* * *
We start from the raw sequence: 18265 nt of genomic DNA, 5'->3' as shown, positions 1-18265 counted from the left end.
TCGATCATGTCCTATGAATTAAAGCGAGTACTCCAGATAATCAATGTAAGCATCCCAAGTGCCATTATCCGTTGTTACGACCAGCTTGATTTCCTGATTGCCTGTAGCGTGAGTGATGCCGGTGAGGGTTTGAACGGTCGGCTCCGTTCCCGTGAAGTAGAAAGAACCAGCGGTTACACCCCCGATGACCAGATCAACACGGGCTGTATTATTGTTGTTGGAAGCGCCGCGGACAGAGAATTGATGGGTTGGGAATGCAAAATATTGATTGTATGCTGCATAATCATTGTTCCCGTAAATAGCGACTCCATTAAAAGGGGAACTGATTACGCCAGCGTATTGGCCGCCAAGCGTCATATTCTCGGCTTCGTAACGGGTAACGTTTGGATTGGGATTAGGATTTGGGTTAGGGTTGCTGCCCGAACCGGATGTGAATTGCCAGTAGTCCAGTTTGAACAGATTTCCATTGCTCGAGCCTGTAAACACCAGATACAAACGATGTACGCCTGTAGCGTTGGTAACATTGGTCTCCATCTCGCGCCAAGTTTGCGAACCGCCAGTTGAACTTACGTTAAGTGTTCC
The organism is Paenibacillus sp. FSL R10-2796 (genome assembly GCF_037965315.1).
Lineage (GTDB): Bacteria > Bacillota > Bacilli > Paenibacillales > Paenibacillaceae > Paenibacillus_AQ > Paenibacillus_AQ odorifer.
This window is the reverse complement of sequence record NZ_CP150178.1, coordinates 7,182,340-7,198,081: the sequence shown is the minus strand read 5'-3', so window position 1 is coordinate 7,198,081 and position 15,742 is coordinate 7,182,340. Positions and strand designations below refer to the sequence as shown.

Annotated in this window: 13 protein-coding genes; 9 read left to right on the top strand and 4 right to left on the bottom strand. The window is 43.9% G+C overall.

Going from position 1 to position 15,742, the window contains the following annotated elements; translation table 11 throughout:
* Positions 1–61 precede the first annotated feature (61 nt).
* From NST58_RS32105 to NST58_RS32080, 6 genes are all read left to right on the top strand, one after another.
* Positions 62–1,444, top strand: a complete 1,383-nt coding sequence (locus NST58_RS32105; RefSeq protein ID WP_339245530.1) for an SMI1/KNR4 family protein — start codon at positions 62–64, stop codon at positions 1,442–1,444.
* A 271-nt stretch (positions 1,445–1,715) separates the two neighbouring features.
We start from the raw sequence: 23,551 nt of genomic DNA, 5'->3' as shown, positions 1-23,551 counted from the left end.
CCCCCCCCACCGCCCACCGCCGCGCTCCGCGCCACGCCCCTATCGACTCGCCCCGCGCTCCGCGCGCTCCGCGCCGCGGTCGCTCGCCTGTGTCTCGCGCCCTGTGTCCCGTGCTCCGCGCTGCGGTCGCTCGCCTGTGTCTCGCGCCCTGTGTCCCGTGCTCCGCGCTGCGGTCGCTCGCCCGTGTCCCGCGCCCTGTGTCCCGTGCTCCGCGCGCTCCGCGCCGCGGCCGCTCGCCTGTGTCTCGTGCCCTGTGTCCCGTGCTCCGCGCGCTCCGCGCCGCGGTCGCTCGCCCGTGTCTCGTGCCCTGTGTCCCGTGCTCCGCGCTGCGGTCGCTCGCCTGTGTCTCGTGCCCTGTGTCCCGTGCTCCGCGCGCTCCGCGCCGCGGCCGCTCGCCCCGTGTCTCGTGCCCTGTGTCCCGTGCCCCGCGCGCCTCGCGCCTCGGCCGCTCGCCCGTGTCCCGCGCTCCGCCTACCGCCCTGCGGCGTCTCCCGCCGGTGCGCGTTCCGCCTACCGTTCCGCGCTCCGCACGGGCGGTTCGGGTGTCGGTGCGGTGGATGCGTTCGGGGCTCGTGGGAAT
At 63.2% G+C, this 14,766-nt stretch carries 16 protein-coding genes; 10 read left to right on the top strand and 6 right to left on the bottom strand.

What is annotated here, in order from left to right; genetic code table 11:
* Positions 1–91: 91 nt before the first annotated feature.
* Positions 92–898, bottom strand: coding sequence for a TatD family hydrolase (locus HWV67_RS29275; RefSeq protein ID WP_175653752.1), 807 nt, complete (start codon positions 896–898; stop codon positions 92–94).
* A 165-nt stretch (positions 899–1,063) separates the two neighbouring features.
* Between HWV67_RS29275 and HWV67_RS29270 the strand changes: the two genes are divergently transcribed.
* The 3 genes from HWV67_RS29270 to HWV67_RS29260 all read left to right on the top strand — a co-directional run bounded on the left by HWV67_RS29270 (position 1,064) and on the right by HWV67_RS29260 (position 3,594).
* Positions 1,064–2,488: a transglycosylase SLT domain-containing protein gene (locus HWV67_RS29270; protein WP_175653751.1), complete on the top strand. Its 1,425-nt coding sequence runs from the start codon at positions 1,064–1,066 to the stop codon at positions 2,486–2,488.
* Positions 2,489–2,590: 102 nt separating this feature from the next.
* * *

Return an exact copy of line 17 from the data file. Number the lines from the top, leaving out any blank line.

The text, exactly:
* Positions 92–898, bottom strand: coding sequence for a TatD family hydrolase (locus HWV67_RS29275; RefSeq protein ID WP_175653752.1), 807 nt, complete (start codon positions 896–898; stop codon positions 92–94).